These laws of purification have now changed to a new form under the New Covenant, for today “the blood of Jesus His Son cleanses us from all sin” (1 John 1:7). Mary’s purification was not the result of sin, of course, for bearing children is no sin. But cleansing was needed for deeper reasons, which I will explain shortly.
Jesus told the disciples, “You are already clean because of the word which I have spoken to you.” Under Moses, cleansing was done by blood or water, depending on the situation. The blood represented the blood of the True Sacrifice; water represented the Word. When people believed and received the Word, it had the cleansing effect that God required. This was true of the disciples and of us today.
Even Mary was not really cleansed by the purification ceremony itself, but by the fact that she believed and received the Word in Luke 1:38, “be it done to me according to your word.” It should be understood clearly that no animal sacrifice and no water purification ceremony actually cleansed anyone—ever. The type was only effective if the heart was right—that is, if the person undergoing the Old Covenant ceremony had faith, which bound the type to its antitype.
It has always been about faith.
The Prophetic Law of Purification
It would be helpful also to take a little time to explain the prophetic aspect of the law of a mother’s purification in Leviticus 12. The law says that a mother was considered unclean for forty days if she gave birth to a son, but eighty days if she gave birth to a daughter (Leviticus 12:5).
Why is there a difference? Is it a sin to bear a son? Is it twice as bad to bear a daughter? No, of course not. The Fruitfulness Mandate in Genesis 1:28 commanded them to “be fruitful and multiply.” Yet we must also realize that if they had borne children prior to their sin, they would have brought forth true sons and daughters of God in the image of Christ. This was always the intent of God and doing so would have truly fulfilled their Mandate. But all children born after Adam’s descent into sin and mortality would have to “become children of God” (John 1:12) through faith.
And so, all their children were born mortal, or death-ridden. The law makes it clear that touching a dead body was not a sin in itself, but it did require cleansing through the ashes of the red heifer (Numbers 19:2, 13), representing Christ. The heifer was female, as are all mothers. So when a mother bore a child, the law reminds us that the child is already dead (mortal), and so the mother is in need of purification for failing to bring forth a child of life.
The law also prophesies, because the forty days and eighty days represent Jubilee cycles in long-term prophetic history. This need for purification began with Adam’s sin, and it was as if a corporate spiritual “daughter” had been born. Then eighty Jubilee cycles of history of purification passed before the law (mind) of God allowed Him to beget again. The corporate spiritual son was born at Pentecost in Acts 2.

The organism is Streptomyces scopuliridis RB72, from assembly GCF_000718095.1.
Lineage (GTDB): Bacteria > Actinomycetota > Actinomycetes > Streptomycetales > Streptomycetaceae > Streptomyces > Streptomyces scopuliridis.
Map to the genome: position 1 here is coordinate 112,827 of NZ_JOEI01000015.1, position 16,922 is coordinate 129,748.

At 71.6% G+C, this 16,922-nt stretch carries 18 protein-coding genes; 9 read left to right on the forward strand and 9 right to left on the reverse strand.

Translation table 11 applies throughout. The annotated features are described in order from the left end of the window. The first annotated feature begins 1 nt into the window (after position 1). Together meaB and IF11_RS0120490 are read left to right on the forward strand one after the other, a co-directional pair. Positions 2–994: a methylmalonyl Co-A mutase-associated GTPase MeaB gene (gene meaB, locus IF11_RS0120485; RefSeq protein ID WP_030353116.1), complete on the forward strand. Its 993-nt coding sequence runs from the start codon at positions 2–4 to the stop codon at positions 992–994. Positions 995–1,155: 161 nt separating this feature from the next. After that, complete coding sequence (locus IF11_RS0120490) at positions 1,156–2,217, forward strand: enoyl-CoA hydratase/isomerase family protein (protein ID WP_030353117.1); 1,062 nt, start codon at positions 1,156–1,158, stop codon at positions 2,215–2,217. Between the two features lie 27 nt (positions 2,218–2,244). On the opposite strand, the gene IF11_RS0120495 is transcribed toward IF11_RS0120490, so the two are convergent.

Another forty Jubilee cycles of purification have now passed from 33 to 1993 A.D. The first two produced only mortal children. But now the long purification cycle has ended, and God is ready to beget again, this time an immortal corporate Son, which Paul refers to as the New Creation Man. This corporate Son will need no purification, for they will be birthed through the feast of Tabernacles. Paul says in 1 Corinthians 15:54,
54 But when this perishable will have put on the imperishable, and this mortal will have put on immortality, then will come about the saying that is written, “Death is swallowed up in victory.”
Why was Mary Purified?
There is one final question to answer. Why did Mary need purification after giving birth to Jesus? One might ask the same question that John did when Jesus came to him for baptism. Jesus’ answer in Matthew 3:15,
15 But Jesus answering, said to him [John], “Permit it at this time; for in this way it is fitting for us to fulfill all righteousness.” Then he permitted Him.
Jesus did not attempt to explain it at that time. Certainly, His baptism fulfilled the law of baptism in Leviticus 14:7, for immediately the second dove appeared over His head as this law prophesied. The second dove was being released into the open field, and so Jesus Himself was led into the wilderness (Matthew 4:1). Because the law is prophetic, Jesus had to fulfill this prophecy.
If we view Mary as a second Eve, and understand that Eve was “the mother of all living” (Genesis 3:20), both women were “mothers” of the corporate children. Eve brought forth the mortal corporate daughter, and Mary brought forth Jesus who was the Head of the mortal corporate son. For this reason, Mary needed purification after forty days, not for any fault or sin of her own, but on account of the corporate son.
Whatever other reasons there may be for her purification, this much is sufficient to show why she needed to go to Jerusalem after forty days. And when she arrived there, she was rewarded with the prophetic witness of others who had been sent by revelation.
This is part 1 of a mini-series titled "Jesus' First Forty Days." To view all parts, click the link below.
This is part 7 of a series titled "Studies in the Book of Luke." To view all parts, click the link below.
Dr. Stephen Jones